Hog and Inner Stem Post
The Hog Butt Joint comes aft of the Keel Box Support Frame.
Boatbuilding today was a bit like climbing the North Face of the Eiger! The gas heater conked out, leaving the temperature nearer to zero than the required fifteen degrees Celsius. Only this evening are my feet thawing out, despite the fact that I spent but an hour in the garage. During that time I tidied the bottom surfaces of the hog and stringers to make them smooth for receiving the bottom panels, which won’t be for a while – at least until I buy another canister of Butane gas for the heater. I also started preparing the deck support stringers. These will be set proud of the apex of the frames, so that I can shape them with an inverted ‘v’ section to support the deck side panels where they will meet longitudinally down the centre of the boat.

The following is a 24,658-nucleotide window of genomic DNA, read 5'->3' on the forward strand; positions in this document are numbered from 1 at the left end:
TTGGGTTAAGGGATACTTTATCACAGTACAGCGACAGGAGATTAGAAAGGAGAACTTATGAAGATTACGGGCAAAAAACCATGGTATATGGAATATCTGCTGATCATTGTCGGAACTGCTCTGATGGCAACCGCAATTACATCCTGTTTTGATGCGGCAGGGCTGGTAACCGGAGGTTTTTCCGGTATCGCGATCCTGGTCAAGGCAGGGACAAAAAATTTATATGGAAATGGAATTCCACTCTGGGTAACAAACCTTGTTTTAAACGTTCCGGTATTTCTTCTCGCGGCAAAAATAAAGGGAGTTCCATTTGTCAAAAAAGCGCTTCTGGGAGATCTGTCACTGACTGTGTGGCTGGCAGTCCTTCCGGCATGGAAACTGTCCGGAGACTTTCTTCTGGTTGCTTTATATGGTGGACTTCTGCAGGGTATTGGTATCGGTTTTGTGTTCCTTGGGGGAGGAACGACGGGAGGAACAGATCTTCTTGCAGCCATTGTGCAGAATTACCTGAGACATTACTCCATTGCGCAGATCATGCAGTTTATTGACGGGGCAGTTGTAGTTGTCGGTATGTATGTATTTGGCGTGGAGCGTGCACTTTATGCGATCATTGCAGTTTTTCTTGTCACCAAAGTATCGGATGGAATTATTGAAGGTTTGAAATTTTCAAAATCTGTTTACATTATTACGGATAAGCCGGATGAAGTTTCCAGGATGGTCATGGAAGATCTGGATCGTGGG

I can’t ascertain the exact length of the forward deck stringer until the keel box has been made, because the aft side of the pulley for the lifting keel Bowden cable which is sighted on the upper surface of the stringer, must be directly above the point where the Bowden cable emerges from the keel box. I can get a pretty good idea of where the pulley will go from measurements on the plan, but I want to be precise. The length of the aft deck stringer can be accurately assessed, as the building plan shows that it protrudes an inch forward of frame number three.
Incidentally, at least sixty-four climbers have died climbing the North Face of the Eiger, and after my failed attempt today, I’m around to tell the tale.